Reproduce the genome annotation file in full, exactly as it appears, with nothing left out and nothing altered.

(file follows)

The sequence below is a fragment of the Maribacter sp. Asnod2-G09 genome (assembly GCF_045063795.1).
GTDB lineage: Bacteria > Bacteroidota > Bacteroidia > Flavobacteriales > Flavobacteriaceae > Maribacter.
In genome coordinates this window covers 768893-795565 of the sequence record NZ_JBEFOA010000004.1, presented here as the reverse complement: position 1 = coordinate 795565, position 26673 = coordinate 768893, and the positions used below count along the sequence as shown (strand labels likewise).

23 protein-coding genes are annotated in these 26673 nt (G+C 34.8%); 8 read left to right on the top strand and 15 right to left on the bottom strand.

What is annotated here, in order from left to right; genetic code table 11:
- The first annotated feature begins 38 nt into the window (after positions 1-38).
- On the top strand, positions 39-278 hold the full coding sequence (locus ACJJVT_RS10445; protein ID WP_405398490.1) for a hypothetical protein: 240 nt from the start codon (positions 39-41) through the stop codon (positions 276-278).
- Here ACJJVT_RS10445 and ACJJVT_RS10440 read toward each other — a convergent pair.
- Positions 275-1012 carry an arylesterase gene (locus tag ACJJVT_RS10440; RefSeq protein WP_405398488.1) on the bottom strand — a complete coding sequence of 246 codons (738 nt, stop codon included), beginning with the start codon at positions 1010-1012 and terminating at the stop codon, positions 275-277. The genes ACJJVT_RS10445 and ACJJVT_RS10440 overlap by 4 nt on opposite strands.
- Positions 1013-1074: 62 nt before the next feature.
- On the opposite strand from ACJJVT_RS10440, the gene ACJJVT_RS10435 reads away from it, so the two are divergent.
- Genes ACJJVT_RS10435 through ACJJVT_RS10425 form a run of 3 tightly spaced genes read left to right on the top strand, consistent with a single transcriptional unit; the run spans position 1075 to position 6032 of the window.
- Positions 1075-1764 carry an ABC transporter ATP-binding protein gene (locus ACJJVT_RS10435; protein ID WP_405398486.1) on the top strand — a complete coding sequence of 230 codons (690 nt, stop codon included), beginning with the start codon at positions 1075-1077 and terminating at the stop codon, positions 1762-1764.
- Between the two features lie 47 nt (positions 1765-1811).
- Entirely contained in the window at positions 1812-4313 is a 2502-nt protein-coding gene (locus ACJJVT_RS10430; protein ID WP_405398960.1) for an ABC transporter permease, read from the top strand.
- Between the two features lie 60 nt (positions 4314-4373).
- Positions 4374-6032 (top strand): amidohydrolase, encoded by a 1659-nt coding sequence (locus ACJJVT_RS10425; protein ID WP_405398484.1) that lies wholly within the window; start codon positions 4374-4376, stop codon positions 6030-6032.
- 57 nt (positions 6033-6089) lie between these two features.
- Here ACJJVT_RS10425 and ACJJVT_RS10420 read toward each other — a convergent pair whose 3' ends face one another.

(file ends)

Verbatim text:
The sequence below is a fragment of the Maribacter sp. Asnod2-G09 genome (assembly GCF_045063795.1).
GTDB lineage: Bacteria > Bacteroidota > Bacteroidia > Flavobacteriales > Flavobacteriaceae > Maribacter.
In genome coordinates this window covers 768893-795565 of the sequence record NZ_JBEFOA010000004.1, presented here as the reverse complement: position 1 = coordinate 795565, position 26673 = coordinate 768893, and the positions used below count along the sequence as shown (strand labels likewise).

23 protein-coding genes are annotated in these 26673 nt (G+C 34.8%); 8 read left to right on the top strand and 15 right to left on the bottom strand.

What is annotated here, in order from left to right; genetic code table 11:
- The first annotated feature begins 38 nt into the window (after positions 1-38).
- On the top strand, positions 39-278 hold the full coding sequence (locus ACJJVT_RS10445; protein ID WP_405398490.1) for a hypothetical protein: 240 nt from the start codon (positions 39-41) through the stop codon (positions 276-278).
- Here ACJJVT_RS10445 and ACJJVT_RS10440 read toward each other — a convergent pair.
- Positions 275-1012 carry an arylesterase gene (locus tag ACJJVT_RS10440; RefSeq protein WP_405398488.1) on the bottom strand — a complete coding sequence of 246 codons (738 nt, stop codon included), beginning with the start codon at positions 1010-1012 and terminating at the stop codon, positions 275-277. The genes ACJJVT_RS10445 and ACJJVT_RS10440 overlap by 4 nt on opposite strands.
- Positions 1013-1074: 62 nt before the next feature.
- On the opposite strand from ACJJVT_RS10440, the gene ACJJVT_RS10435 reads away from it, so the two are divergent.
- Genes ACJJVT_RS10435 through ACJJVT_RS10425 form a run of 3 tightly spaced genes read left to right on the top strand, consistent with a single transcriptional unit; the run spans position 1075 to position 6032 of the window.
- Positions 1075-1764 carry an ABC transporter ATP-binding protein gene (locus ACJJVT_RS10435; protein ID WP_405398486.1) on the top strand — a complete coding sequence of 230 codons (690 nt, stop codon included), beginning with the start codon at positions 1075-1077 and terminating at the stop codon, positions 1762-1764.
- Between the two features lie 47 nt (positions 1765-1811).
- Entirely contained in the window at positions 1812-4313 is a 2502-nt protein-coding gene (locus ACJJVT_RS10430; protein ID WP_405398960.1) for an ABC transporter permease, read from the top strand.
- Between the two features lie 60 nt (positions 4314-4373).
- Positions 4374-6032 (top strand): amidohydrolase, encoded by a 1659-nt coding sequence (locus ACJJVT_RS10425; protein ID WP_405398484.1) that lies wholly within the window; start codon positions 4374-4376, stop codon positions 6030-6032.
- 57 nt (positions 6033-6089) lie between these two features.
- Here ACJJVT_RS10425 and ACJJVT_RS10420 read toward each other — a convergent pair whose 3' ends face one another.